Hopes have emerged that a decaying Kirkcaldy landmark could be restored to its former glory.
Funding is being sought to spruce up the Dysart Windmill, located in the town’s east end.
There are fears that the B-listed building could fall into disrepair if steps are not taken to strip ivy from the side of the structure.
However, plans are now afoot to safeguard the tower, just ahead of the opening of a new community campus which has been named after it.
Councillor Kay Carrington told The Courier that it was important to preserve an important piece of the local area’s history.
“It’s a project that all of the ward councillors believe is worthwhile,” she said.
“For now I’m not sure whether we can go much further than taking the ivy off because of funding, but I like to think we can remove some of the plants from it and brighten it up a bit.
“We have the new Windmill Community Campus opening in the summer and it would be great to have the windmill looking its best when that happens.”
While recognised throughout Kirkcaldy, the history of the windmill remains something of a mystery.
Historian George Proudfoot, of Kirkcaldy Civic Society, is almost certain that the building was built by the Sinclair family, which once owned large parts of the east end of Kirkcaldy and Dysart.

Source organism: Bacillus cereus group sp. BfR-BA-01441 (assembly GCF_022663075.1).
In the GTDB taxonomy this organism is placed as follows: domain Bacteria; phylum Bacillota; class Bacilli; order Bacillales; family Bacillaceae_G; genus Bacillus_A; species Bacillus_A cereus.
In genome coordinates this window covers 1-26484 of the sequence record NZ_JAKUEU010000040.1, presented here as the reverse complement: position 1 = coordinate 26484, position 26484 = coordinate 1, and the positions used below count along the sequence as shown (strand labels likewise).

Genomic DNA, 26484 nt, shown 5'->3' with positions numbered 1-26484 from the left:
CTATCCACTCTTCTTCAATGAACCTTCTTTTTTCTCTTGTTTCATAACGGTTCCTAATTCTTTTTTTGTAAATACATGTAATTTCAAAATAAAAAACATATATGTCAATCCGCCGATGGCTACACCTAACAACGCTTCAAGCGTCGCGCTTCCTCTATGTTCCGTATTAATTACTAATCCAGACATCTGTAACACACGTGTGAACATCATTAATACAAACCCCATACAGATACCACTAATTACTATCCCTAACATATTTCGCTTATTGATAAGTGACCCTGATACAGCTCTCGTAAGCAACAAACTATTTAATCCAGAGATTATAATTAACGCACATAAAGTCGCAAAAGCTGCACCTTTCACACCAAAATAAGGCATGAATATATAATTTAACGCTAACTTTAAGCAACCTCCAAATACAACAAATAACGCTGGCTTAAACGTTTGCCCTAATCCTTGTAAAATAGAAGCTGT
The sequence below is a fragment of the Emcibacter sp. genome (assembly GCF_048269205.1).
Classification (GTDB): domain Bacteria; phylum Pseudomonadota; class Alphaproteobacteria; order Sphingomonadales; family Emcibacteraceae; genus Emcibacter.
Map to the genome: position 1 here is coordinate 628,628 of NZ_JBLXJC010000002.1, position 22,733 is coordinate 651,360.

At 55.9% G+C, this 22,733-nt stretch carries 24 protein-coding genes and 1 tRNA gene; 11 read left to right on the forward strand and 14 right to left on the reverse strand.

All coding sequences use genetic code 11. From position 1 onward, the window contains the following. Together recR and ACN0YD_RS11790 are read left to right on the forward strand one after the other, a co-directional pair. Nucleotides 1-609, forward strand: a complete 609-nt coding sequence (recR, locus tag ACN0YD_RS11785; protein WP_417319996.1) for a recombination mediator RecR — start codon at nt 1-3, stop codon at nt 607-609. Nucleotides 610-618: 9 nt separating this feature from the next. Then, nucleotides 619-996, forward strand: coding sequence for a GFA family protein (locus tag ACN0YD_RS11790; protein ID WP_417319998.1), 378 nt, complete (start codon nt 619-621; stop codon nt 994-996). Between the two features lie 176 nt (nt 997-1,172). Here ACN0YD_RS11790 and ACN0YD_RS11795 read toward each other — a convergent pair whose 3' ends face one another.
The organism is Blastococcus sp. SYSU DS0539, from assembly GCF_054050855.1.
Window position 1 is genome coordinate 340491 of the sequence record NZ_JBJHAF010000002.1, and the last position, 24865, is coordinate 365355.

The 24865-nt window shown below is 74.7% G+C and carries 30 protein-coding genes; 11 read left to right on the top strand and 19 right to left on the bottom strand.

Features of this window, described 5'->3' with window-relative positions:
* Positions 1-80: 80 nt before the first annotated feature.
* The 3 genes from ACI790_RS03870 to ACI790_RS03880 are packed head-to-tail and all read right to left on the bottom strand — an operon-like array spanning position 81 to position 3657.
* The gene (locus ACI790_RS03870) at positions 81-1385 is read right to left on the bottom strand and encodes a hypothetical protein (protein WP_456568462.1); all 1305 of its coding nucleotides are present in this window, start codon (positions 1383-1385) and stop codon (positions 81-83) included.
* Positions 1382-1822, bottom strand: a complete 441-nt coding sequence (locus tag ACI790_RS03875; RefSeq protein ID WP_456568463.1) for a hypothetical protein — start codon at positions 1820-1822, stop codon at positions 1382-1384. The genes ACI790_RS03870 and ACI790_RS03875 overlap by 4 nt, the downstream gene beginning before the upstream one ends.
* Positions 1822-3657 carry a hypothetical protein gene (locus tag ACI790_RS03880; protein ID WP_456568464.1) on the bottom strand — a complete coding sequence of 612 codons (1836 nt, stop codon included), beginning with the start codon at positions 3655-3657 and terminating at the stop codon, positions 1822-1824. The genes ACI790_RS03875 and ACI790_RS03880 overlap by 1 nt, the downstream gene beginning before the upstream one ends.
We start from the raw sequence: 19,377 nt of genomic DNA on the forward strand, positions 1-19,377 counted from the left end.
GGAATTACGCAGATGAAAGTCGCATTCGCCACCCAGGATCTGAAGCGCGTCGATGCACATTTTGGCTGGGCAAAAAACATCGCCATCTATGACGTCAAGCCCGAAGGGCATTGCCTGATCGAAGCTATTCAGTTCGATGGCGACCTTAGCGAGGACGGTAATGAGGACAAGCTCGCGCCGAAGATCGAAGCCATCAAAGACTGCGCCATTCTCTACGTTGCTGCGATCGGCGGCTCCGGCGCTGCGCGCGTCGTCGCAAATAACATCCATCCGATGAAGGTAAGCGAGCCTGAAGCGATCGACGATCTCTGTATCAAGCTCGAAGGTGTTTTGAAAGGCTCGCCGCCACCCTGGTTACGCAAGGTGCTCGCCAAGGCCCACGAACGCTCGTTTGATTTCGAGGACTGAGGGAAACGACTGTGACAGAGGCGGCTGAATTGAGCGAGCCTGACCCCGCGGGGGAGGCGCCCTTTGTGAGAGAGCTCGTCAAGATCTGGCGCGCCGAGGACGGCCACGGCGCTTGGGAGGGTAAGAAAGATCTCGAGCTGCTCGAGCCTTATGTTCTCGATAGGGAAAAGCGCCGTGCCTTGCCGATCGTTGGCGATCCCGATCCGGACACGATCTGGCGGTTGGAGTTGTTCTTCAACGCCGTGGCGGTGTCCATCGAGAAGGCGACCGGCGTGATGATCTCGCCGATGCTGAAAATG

The best guess is that it was used to ground corn grown in nearby fields, with wind power required in the absence of a burn or river.
More recently it was installed with a searchlight during the Second World War to assist in the hunt for German aircraft flying over the Forth.
However, there are fears over the safety of the structure after subsidence, possibly linked to old mine workings below, affected ground nearby last year.
Ken Halley, area locality support team leader with Fife Council, told The Courier that work could begin within months if the necessary funding is approved.
“We have been getting quotes to do remedial work and after that it has to go through the funding process,” he said.
“We don’t know what is beneath the ivy so we won’t know if any further work will be required until we start.
“It was a project we looked at around a year ago but the funding simply wasn’t there.”